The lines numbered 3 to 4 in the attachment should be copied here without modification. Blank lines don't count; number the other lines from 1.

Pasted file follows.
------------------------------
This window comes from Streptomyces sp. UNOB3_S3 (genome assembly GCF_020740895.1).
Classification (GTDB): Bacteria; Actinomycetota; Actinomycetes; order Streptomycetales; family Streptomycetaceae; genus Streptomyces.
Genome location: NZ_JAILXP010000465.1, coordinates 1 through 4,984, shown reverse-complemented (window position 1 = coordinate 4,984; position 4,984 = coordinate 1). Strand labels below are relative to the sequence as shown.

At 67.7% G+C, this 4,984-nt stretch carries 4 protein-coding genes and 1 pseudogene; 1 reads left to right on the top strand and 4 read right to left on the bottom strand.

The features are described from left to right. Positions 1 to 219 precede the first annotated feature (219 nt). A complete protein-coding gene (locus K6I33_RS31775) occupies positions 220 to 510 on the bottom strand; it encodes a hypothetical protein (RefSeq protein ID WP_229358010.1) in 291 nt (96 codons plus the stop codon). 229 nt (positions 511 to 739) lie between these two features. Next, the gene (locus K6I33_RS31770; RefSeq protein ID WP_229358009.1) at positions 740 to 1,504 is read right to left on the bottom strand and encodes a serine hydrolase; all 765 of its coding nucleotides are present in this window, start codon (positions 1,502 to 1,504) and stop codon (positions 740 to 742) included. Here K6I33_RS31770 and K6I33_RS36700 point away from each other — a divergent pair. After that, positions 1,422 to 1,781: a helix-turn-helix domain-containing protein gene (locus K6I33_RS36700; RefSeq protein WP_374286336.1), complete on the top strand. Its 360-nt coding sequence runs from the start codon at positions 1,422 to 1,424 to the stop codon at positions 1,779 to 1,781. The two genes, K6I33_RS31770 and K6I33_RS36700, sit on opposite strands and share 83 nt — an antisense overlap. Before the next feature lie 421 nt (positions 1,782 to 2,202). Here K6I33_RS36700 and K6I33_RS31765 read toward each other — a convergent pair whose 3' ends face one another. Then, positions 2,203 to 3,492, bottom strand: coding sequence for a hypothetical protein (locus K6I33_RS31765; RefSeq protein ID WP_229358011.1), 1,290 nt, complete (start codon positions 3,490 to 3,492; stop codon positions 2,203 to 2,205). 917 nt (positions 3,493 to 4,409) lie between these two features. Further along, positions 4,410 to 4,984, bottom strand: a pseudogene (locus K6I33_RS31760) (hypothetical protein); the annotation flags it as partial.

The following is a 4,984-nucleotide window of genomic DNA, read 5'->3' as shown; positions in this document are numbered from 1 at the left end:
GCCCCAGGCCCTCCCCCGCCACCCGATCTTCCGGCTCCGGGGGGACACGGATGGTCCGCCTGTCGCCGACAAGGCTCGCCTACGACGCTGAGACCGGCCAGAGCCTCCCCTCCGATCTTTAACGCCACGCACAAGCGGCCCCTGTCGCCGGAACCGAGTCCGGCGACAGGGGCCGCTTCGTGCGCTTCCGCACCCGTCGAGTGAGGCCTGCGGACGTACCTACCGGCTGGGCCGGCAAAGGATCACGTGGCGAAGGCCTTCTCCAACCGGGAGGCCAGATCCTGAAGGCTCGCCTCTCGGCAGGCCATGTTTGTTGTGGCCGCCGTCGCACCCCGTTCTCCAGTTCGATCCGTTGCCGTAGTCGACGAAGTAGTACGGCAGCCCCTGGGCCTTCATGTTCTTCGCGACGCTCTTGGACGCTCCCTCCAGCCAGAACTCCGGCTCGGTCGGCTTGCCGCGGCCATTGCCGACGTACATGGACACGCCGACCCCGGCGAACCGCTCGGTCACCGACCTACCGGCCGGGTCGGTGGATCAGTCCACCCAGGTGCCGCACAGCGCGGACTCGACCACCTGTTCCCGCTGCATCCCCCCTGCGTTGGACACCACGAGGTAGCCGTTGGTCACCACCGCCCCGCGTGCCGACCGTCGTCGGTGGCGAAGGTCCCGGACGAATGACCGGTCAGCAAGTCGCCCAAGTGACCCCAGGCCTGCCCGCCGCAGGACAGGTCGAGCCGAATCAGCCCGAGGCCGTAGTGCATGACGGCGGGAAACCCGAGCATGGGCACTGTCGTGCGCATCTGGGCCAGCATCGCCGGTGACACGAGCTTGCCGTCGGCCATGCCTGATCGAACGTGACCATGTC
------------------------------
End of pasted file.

Genome location: NZ_JAILXP010000465.1, coordinates 1 through 4,984, shown reverse-complemented (window position 1 = coordinate 4,984; position 4,984 = coordinate 1). Strand labels below are relative to the sequence as shown.

At 67.7% G+C, this 4,984-nt stretch carries 4 protein-coding genes and 1 pseudogene; 1 reads left to right on the top strand and 4 read right to left on the bottom strand.